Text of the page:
Fashion Pitti by Maham Javaid

  Artwork by Mashaal Sajid

There was a distinct moment of my life when I graduated from skirts and shorts to shalwar kameez. I remember my mother was annoyed at the expenditure. “Zainab Market say 200 ki shorts aur shirts mil jati thi. Ab kapra alag, lace alag, silai alag, aur phir matching dupattay bhi chahiyay – buhat kharcha hai,” I heard her telling her friend. 

In theory, I cherished the idea that instead of manufactured clothes that almost never fit right, and designs that you have to learn to like, affording Pakistani women could be their own designers. It was one of the few creative outlets that our culture appeared to encourage.  

Choosing the kapra was an experience on its own – even if it was just cotton you were going for: Crushed, Malai, Chambray, Lawn, Mixed, the choices were endless. Every colour under the sun was available and if it wasn’t, you could have it dyed with a reasonable belief that even if the final outcome wasn’t what you asked for, you’d still like it. There were the delicate and the gaudy laces and embellishments. Of course most of the flourishes I fell in love with was above and beyond our budget, but I still managed to have fun once in a while: I remember finding lace with elephants on it, buttons shaped like mangoes, diamontes were always hot in the 1990s and the early 2000s – or so I believed. 

No detail was too small to ignore: Do you want the edges of the dupatta pecoed? Should the lace go all across the chak or should it end at the daman? Should the sleeves be half, full, three quarters? There were a myriad of necklines to choose from – I rarely wanted round or square. Why would I when there was the sweetheart, the cowl, the bow, and the boat neck at my disposal. The further along I got, the more complicated the narrative of my shalwar kameez became, and the climax was always at the tailor’s shop. 

The outfit I had designed in my head had to pass the test of my mother’s modesty, my tailor’s morality, both of their combined understanding of fashion. Additionally, their collective end goal, that they believed was achievable through clothes, was to make me appear as the thinnest version of myself. My own sense of style, my personal expression of identity, the story I wanted to tell was frequently ignored. They both had voices and opinions larger than mine and the force of our culture and society behind them, and the final decision about the flair on my pants, the length of my kameez, and the type and amount of lace that the fashion of the day allowed lay with them. 

And so with time, all my outfit choices lay at this trifecta of fashion, modesty, and a flattering waistline. My sense of style would try to join the trifecta, to put on a fight. Even when I had my design planned and the kapra bought, at Masterjee’s shop I never had control. Sometimes fashion would bow in front of modesty. Sometimes fashion would be sacrificed for the urgency of appearing thin. Sometimes the trifecta proved so distracting that the clothes were neither flattering, nor fashionable. They were always modest though.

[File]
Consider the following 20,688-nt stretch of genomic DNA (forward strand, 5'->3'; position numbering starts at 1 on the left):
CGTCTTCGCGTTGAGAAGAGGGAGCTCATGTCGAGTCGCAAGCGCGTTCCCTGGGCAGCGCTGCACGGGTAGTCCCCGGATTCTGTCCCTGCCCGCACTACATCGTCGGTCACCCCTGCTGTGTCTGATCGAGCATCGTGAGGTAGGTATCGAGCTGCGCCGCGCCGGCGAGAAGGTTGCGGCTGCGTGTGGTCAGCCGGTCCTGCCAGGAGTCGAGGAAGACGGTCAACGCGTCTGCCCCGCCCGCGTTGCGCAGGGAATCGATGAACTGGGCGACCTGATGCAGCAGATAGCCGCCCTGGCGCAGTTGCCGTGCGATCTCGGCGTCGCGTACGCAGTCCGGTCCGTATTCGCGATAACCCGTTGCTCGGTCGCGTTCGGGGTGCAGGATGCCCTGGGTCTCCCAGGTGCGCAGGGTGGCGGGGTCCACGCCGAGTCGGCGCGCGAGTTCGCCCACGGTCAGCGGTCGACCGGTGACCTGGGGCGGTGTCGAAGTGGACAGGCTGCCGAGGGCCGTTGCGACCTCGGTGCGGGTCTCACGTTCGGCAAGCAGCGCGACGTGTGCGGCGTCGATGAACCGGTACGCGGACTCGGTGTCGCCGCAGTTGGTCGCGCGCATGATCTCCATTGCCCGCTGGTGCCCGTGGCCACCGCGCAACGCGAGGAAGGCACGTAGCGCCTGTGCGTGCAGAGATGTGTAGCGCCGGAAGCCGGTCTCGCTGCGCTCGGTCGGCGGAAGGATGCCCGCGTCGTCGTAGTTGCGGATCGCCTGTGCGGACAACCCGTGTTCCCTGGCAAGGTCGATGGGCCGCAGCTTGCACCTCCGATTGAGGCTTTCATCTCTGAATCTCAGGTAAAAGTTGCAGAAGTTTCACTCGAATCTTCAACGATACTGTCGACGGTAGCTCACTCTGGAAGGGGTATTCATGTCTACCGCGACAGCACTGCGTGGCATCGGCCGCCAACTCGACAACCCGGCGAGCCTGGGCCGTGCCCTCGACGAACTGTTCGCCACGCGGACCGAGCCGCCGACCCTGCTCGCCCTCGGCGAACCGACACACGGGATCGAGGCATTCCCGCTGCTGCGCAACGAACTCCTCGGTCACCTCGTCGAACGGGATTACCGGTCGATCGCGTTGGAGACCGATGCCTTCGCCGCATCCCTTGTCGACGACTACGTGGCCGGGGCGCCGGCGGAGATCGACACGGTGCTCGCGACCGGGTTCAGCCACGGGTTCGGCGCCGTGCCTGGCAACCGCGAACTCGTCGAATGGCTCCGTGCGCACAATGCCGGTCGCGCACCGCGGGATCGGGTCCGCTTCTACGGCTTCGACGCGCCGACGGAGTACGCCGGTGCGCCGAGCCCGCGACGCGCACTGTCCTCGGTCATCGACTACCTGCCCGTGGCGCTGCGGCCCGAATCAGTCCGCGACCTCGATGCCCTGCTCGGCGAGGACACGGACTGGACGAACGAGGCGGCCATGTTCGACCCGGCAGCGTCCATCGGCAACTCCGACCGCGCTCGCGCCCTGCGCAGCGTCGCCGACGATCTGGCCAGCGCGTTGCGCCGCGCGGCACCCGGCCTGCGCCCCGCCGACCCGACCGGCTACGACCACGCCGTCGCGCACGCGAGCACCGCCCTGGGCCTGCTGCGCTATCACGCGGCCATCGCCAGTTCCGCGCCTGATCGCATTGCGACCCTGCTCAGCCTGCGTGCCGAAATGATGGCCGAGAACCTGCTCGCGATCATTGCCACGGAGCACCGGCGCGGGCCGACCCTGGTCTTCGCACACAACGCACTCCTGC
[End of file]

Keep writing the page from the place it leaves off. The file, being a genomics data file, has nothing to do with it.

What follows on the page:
With time, I tired of the constant battle to assert my personal sense of style. The early excitement of having the privilege to design my own clothes faded as the limitations increased. These weren’t only calls to increase modesty because my body was changing, but simultaneously also calls to fashion because my peer group was learning to value a certain type of aesthetic that was based on social class. And most of the time these pulled in opposing directions. Take the capri pants for example. You couldn’t go to the Moulvi sahib in your capri pants, nor could you pray in them, and yet every woman around me was wearing them. It made no sense. 

The same outfit could win me the meant-to-be-insulting title of fashion-pitti from the conservative side of my family who believed that I was too fashionable for my own good, and “It’s like her clothes are designed by villagers” from my classist peer group. The conflicted bullying confused whatever innate sense of style I had developed. 

And so, for a while, I gave up displaying a bold style, on trying to let my clothes represent me, on achieving balance between current fashion and personal style. I opted for white pants or shalwars, a solid kameez or kurta, and a white dupatta. It isn’t necessarily fashionable, but there is such little substance in it that no one can decidedly call it unfashionable. It’s modest, safe, comfortable – I suppose those traits in and of themselves can be defined as style? A lot of our female politicians do something similar: they are so uninterested in their clothes becoming a topic of conversation that year after year, they wear three-piece shalwar kameez in solid colours. 

Recently I have been trying to explore my sense of style again. I adore velvet. Any kind of animal printed onto clothes is a weakness. The more ghair a shalwar has, the more confident I feel. Buttons of absurd shapes and sizes make me smile. And my personal favourite style element: puffed sleeves – Anne Shirley or any kindred spirit will know why. 

This morning, I wore a dark green kameez littered with bold fluorescent pin flowers and a shalwar of the exact same print – a combination that would have been criminal just a few years ago, and perfectly normal a few years before that. The kameez had an upside down sweetheart neckline and puffed sleeves. The clothes were a hundred percent my style. The moment I logged onto my online dance class, my friend, whose day job is fashion designing said: “Oh, look at what Maham is wearing! So fashionable”. It felt good to fit in, while being completely myself.  

Bio: Maham Javaid is a writer and journalist. She tweets @jmaham

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